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Archive for the ‘exhibition’ Category

NH

Untitled (Portrait) by Nikki Rosato

I recently wrote about the amazing creations made by cutting paper that we saw in an exhibition in the Currier Museum of Art in Manchester, NH. It is Untitled (Portrait) 2016, by Nikki Rosato, American born 1986

One I omitted to add, and perhaps one of the most interesting is that of a head. It is interesting on two main counts: first, because of the material from which it is made and what that symbolizes; and secondly because it reminds us very much of another head, much larger, but just as symbolic (see further down). At first glance, they have a similar look, even though the size and the materials are different.

This one in the Deep Cuts exhibit is a three-dimensional bust made from cut road maps. The illustrations on the map look similar to parts of the human body: roads are like arteries and topographical lines form ridges and wrinkles. In this piece the artist tried to evoke the affiliations that people have with place and how places have shaped his or her development. This bust is a portrayal of the artist’s partner made from maps of New England and the surrounding areas that are significant to him.

This piece is part of a section called Altering Atlases. As the board explains, “For centuries cultures have created maps and atlases to define, categorize, and navigate their way through the world. Although many now rely heavily on GPS, the paper map remains an important, sometimes lifesaving tool for any adventurer (especially when we lose signal).

Maps symbolize not just geographies, but also the people who inhabit the landscapes and the geopolitical borders that divide and define them. Some artists alter these representations by cutting and abrading the paper on which they are printed in order to explore the politics of place and the relationship of humans to their natural and built environments…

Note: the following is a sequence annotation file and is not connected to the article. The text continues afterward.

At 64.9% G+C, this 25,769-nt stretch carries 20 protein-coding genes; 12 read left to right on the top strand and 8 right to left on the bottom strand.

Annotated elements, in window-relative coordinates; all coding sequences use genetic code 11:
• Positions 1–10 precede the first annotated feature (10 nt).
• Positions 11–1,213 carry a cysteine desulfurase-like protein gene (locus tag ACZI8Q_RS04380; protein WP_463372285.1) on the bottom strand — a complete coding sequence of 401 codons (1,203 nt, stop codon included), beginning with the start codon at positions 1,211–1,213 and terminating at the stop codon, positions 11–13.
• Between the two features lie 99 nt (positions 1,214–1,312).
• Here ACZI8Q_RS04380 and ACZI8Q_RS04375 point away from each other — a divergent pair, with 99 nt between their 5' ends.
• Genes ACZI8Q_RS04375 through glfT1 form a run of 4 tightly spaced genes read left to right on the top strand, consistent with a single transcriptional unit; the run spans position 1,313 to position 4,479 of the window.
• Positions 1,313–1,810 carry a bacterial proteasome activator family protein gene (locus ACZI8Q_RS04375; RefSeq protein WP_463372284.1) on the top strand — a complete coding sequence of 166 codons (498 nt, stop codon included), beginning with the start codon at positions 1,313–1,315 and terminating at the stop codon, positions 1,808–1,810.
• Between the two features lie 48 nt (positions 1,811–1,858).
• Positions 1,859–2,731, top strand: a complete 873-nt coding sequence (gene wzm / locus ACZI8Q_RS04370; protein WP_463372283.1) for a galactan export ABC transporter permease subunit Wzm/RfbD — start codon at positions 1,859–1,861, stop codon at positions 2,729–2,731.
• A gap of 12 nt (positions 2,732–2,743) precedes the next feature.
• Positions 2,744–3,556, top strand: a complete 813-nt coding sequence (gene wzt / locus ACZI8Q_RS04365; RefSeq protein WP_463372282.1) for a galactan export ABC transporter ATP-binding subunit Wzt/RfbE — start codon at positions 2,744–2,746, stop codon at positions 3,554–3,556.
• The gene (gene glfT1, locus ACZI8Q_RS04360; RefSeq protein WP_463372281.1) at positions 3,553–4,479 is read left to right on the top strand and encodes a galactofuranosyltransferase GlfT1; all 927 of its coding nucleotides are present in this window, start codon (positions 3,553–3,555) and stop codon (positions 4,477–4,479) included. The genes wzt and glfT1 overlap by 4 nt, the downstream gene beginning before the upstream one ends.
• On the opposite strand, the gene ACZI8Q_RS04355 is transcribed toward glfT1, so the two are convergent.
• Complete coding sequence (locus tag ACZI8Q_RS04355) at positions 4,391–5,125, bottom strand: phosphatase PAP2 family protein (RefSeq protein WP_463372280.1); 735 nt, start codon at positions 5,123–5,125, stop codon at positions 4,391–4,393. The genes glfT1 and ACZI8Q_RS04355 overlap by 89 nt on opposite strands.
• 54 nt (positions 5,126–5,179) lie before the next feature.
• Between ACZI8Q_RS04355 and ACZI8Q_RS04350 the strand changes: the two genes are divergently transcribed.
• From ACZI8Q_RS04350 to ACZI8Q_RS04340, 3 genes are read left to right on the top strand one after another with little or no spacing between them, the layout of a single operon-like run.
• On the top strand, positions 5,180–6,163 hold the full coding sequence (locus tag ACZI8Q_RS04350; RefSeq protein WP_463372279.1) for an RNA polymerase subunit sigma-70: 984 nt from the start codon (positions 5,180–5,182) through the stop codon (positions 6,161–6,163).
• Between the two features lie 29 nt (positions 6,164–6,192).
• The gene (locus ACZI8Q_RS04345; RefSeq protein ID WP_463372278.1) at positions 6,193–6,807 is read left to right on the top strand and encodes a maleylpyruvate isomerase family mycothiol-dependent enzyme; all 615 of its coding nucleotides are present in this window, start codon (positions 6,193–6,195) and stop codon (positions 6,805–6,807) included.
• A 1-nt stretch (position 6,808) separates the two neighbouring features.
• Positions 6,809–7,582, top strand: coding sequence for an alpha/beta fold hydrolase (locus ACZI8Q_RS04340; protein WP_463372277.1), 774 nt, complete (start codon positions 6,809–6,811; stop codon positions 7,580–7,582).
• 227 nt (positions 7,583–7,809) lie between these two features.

What a great concept! As world travelers who usually use paper maps, we find this interpretation fascinating, because it’s true that people are also defined by place.

DesM

Nomads by Jaume Plensa

The other head this reminded us of is by Jaume Plensa (Spanish, born 1956), and I wrote about it here:

https://viviennemackie.wordpress.com/2014/04/25/symbolic-head-sculpture-with-multiple-meanings/

This head, called Nomade (2007), is huge and is painted stainless steel. The head and torso are made of letters from the Latin alphabet. His idea is that when letters are combined they produce words, thoughts and language, just as a person alone has limited potential but when people join together in a group or society they become stronger. It is in the John and Mary Pappajohn Sculpture Garden in Des Moines, Iowa.

SeoulInterestingly, we’ve experienced another head that is somewhat similar to these two. It is one of three head sculptures in the concourse of the Bongeunsa subway station in Seoul. I haven’t been able to find out any information about the artist or date etc.

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bannerIt’s Chicago’s Year of Public Art, so let’s get out and experience some of this creative art.

I was always aware that Chicago has a great tradition of making public art available to all, and its collection of public art is one of the defining characteristics of the city, but this special year gives another dimension to this.

2017 has been designated Year of Public Art Chicago, with a new 50×50 Neighborhood Arts Project. Managed by DCASE (Chicago Department of Cultural Affairs and Special Events), the 50×50 initiative will provide up to $1 million for new public arts projects.

Chicago has a long and rich history of public art, so why now? This initiative was

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The Picasso in Daley Plaza

inspired by Chicago’s 50 wards and the 50th anniversary of 2 of Chicago’s most famous seminal public art works: The Picasso in Daley Plaza, and The Wall of Respect, which once stood at 43rd Street and Langley Avenue on Chicago’s South Side.

DCASE manages the Chicago Public Art Collection, which includes 500+ works exhibited in over 150 municipal facilities around the city, such as police stations, libraries and CTA station. DCASE also administers the City’s Percent-for-Art Ordinance, which was established in 1978 and stipulates that 1.33% of the cost of constructing or renovating public buildings will be used for public art.